Creating Environmental Portraits During a Protest

After seeing Gina LeVay’s work from the March on Washington I wanted to try something similar here in Boston during a demonstration. I loved the feel of separating the subject with beautiful portrait light juxtaposed with the darkened ever changing crowd behind them.

Shortly after seeing the project I heard about a demonstration taking place in Copley Square opposing the immigration ban. I only heard about the demonstration the night before and there wasn’t much time to plan. Luckily, the morning of the demonstration (only 2 hours before it started) I found a buddy that wanted to help. After a quick 15 minute discussion and a breakfast sandwich, my buddy Max Esposito and I packed up a Profoto B1, a 2 ft octabox, a monopod to use as a light stand, and our camera gear to head down to the demonstration to see what we could create.

We scoped out areas looking for good backgrounds, checked lighting, then realized we had to find a different space in which to work as the crowd kept growing and growing. As you can see from the photo above, there wasn’t much space in which to walk, let alone try to carve out a mini studio.

We moved more towards the outskirts of the crowd to find a little bit of space and start asking people if they would participate in our project. Everyone we asked was not only happy to be a part of it, but thankful to us for documenting the experience.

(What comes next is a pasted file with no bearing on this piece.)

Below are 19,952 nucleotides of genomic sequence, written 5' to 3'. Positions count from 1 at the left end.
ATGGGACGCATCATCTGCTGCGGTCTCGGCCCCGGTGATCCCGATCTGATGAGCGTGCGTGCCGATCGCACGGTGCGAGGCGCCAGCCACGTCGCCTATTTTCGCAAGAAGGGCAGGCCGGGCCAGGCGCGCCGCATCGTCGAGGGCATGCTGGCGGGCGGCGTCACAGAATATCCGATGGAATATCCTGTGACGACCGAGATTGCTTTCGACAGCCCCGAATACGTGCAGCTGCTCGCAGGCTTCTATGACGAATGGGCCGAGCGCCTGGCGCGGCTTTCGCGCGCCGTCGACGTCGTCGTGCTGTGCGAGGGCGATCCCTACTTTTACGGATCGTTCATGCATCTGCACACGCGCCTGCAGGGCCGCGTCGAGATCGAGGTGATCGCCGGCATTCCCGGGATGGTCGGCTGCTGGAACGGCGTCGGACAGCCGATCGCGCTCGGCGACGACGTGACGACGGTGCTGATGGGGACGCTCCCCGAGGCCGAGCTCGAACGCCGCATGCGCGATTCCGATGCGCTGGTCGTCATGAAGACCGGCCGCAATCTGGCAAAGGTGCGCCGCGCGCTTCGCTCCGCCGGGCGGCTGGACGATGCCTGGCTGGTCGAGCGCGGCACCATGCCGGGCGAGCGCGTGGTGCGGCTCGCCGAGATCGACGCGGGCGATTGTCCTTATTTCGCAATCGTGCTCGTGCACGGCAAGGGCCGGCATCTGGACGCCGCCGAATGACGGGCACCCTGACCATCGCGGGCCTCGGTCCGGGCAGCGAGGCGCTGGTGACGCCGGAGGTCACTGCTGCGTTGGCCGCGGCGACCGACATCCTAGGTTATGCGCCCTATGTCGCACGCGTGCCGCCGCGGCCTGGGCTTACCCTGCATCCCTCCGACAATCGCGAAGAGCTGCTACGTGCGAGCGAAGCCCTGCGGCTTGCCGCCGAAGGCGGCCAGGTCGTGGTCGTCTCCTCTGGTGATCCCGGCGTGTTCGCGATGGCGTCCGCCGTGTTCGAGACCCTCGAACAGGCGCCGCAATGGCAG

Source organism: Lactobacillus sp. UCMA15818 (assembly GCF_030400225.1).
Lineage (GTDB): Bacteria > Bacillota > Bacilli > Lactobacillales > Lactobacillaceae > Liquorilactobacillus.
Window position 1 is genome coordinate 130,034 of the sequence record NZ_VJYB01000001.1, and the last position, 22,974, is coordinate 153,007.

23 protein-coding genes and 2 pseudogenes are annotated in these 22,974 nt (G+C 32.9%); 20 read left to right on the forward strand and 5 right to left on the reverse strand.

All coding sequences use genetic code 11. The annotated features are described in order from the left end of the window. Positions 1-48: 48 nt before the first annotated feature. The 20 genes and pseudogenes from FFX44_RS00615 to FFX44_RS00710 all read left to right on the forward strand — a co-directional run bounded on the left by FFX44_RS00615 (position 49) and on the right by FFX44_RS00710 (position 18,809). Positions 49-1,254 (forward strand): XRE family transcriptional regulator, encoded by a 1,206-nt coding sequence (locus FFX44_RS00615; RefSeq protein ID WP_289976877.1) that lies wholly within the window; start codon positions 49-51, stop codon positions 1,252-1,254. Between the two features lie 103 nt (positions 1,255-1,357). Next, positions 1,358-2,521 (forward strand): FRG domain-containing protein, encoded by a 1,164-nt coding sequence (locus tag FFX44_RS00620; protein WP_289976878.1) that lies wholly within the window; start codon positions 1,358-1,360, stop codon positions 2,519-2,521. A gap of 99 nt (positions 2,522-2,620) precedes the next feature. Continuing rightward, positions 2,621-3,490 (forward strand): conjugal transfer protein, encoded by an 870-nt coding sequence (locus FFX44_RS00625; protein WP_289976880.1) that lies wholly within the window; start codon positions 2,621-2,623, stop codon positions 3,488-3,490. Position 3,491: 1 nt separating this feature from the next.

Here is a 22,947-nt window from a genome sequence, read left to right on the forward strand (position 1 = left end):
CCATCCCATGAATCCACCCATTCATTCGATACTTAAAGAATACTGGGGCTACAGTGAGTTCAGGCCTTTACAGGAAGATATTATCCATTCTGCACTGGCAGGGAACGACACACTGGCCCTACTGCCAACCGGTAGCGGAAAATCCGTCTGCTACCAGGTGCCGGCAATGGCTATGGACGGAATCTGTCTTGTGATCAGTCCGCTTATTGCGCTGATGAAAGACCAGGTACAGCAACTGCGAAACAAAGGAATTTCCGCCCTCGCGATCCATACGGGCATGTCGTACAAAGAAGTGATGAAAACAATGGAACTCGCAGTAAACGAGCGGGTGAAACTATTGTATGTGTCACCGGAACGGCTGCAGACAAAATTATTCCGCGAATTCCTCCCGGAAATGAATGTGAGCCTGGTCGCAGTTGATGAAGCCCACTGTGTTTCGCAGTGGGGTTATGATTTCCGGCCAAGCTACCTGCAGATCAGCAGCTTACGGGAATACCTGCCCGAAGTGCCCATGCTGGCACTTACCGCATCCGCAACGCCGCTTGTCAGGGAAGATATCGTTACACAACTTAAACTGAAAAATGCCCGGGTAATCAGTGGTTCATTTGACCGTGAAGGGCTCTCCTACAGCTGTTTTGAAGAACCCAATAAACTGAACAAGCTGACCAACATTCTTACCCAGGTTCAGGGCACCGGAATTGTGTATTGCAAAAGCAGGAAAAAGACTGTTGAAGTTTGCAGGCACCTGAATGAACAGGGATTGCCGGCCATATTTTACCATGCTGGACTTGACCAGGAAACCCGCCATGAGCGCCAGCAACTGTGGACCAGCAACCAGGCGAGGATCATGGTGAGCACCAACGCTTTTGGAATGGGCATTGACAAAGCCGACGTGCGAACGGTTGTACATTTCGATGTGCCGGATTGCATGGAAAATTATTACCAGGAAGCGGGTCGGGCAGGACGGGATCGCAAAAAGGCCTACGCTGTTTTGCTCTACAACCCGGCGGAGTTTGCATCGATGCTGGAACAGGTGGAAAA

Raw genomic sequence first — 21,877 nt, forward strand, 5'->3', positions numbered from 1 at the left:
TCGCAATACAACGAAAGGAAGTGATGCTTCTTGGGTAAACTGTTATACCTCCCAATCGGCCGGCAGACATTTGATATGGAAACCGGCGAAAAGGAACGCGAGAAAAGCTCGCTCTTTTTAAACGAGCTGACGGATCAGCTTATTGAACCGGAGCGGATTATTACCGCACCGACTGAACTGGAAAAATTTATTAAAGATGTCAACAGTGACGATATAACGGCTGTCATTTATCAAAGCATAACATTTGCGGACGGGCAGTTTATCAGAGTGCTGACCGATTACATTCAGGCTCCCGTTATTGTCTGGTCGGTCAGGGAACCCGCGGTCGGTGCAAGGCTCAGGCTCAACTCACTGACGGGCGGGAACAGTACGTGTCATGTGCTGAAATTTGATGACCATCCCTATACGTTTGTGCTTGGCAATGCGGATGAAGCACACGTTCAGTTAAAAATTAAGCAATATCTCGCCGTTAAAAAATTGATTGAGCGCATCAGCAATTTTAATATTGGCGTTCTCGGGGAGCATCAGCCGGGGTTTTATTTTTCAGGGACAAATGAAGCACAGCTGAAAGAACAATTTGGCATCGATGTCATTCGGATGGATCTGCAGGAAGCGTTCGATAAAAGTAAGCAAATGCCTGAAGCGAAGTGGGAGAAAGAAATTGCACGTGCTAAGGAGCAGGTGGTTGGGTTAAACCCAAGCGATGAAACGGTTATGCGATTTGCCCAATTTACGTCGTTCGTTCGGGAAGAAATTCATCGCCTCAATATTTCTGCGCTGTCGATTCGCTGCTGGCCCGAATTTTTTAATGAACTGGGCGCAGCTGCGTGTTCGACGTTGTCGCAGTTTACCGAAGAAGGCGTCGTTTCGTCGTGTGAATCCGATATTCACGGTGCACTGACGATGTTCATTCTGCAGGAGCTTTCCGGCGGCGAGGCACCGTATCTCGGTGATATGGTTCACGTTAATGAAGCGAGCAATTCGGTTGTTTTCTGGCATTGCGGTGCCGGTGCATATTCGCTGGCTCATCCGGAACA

Creating these images was an amazing lesson in taking portraits.

We were in a crowded place, asking complete strangers to take portraits, using only about a minute to take them, and the light was changing throughout the day/location. I can’t say enough how much it helped me improve my portrait skills of lighting a subject, making a connection with a stranger in a short amount of time, and composing all at the same time.

It was an amazing experience to create something completely different than you’d expect to see from a protest and learn while doing it. To see more portraits and read thoughts & quotes from the subjects, check out the gallery here.

Below are a few “traditional photos” from the demonstration after we put the lighting gear away.

About the author: Paul Rutherford is a freelance photographer based in Boston, Massachusetts. He chooses to focus on sports photography (both action and portrait), landscapes, and editorial work. A core belief of his is that amazing images can be found anywhere, independent of the caliber of athlete, location in the world, or subject in front of the camera. You can find more of his work on his website. This article was also published here.

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